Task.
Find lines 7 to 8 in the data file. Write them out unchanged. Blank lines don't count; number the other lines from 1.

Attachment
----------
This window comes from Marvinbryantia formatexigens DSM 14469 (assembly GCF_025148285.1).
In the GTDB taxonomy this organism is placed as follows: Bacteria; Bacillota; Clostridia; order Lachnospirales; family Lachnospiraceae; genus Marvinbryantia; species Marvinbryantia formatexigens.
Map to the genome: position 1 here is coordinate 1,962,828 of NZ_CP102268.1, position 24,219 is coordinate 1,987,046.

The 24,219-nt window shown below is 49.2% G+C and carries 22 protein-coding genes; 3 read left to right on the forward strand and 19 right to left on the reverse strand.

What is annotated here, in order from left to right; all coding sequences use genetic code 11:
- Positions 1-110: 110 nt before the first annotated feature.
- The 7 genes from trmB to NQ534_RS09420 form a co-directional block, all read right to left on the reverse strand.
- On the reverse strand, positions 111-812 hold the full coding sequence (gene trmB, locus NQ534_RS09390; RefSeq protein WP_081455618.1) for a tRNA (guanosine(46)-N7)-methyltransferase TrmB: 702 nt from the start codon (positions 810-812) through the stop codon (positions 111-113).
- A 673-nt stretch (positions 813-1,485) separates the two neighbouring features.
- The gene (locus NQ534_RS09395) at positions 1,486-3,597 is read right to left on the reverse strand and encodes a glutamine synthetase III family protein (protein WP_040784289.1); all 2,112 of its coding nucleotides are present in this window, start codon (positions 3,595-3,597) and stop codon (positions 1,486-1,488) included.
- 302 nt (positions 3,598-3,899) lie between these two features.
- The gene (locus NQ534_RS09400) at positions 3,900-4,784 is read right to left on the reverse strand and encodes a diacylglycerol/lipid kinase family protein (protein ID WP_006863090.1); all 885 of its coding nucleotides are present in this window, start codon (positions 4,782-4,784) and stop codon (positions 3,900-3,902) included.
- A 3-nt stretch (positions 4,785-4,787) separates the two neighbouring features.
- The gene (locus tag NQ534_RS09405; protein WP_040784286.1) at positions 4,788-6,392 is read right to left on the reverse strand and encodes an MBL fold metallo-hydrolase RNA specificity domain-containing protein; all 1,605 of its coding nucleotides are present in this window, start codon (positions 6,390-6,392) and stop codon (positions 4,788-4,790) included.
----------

- The 7 genes from trmB to NQ534_RS09420 form a co-directional block, all read right to left on the reverse strand.
- On the reverse strand, positions 111-812 hold the full coding sequence (gene trmB, locus NQ534_RS09390; RefSeq protein WP_081455618.1) for a tRNA (guanosine(46)-N7)-methyltransferase TrmB: 702 nt from the start codon (positions 810-812) through the stop codon (positions 111-113).